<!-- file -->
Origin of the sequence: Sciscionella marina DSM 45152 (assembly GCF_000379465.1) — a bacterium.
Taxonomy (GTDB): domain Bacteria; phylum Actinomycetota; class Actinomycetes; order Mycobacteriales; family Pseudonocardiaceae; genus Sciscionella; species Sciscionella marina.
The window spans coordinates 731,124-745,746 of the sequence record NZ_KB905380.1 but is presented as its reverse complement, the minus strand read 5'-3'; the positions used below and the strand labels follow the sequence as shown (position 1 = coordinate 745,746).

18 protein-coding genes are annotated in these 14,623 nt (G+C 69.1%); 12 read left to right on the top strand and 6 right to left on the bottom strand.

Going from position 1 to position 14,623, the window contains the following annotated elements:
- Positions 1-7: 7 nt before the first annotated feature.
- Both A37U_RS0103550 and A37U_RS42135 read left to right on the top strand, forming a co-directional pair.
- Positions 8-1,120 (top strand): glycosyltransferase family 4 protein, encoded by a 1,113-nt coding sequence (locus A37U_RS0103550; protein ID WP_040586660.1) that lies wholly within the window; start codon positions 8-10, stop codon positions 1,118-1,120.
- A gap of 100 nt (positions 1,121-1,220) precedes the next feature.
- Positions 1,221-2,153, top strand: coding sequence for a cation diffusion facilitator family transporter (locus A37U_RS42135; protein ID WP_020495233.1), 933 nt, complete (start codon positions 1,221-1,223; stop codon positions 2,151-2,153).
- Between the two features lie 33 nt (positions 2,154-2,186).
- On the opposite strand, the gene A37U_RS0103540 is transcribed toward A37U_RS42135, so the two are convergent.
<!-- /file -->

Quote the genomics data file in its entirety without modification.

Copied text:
Origin of the sequence: Sciscionella marina DSM 45152 (assembly GCF_000379465.1) — a bacterium.
Taxonomy (GTDB): domain Bacteria; phylum Actinomycetota; class Actinomycetes; order Mycobacteriales; family Pseudonocardiaceae; genus Sciscionella; species Sciscionella marina.
The window spans coordinates 731,124-745,746 of the sequence record NZ_KB905380.1 but is presented as its reverse complement, the minus strand read 5'-3'; the positions used below and the strand labels follow the sequence as shown (position 1 = coordinate 745,746).

18 protein-coding genes are annotated in these 14,623 nt (G+C 69.1%); 12 read left to right on the top strand and 6 right to left on the bottom strand.

Going from position 1 to position 14,623, the window contains the following annotated elements:
- Positions 1-7: 7 nt before the first annotated feature.
- Both A37U_RS0103550 and A37U_RS42135 read left to right on the top strand, forming a co-directional pair.
- Positions 8-1,120 (top strand): glycosyltransferase family 4 protein, encoded by a 1,113-nt coding sequence (locus A37U_RS0103550; protein ID WP_040586660.1) that lies wholly within the window; start codon positions 8-10, stop codon positions 1,118-1,120.
- A gap of 100 nt (positions 1,121-1,220) precedes the next feature.
- Positions 1,221-2,153, top strand: coding sequence for a cation diffusion facilitator family transporter (locus A37U_RS42135; protein ID WP_020495233.1), 933 nt, complete (start codon positions 1,221-1,223; stop codon positions 2,151-2,153).
- Between the two features lie 33 nt (positions 2,154-2,186).
- On the opposite strand, the gene A37U_RS0103540 is transcribed toward A37U_RS42135, so the two are convergent.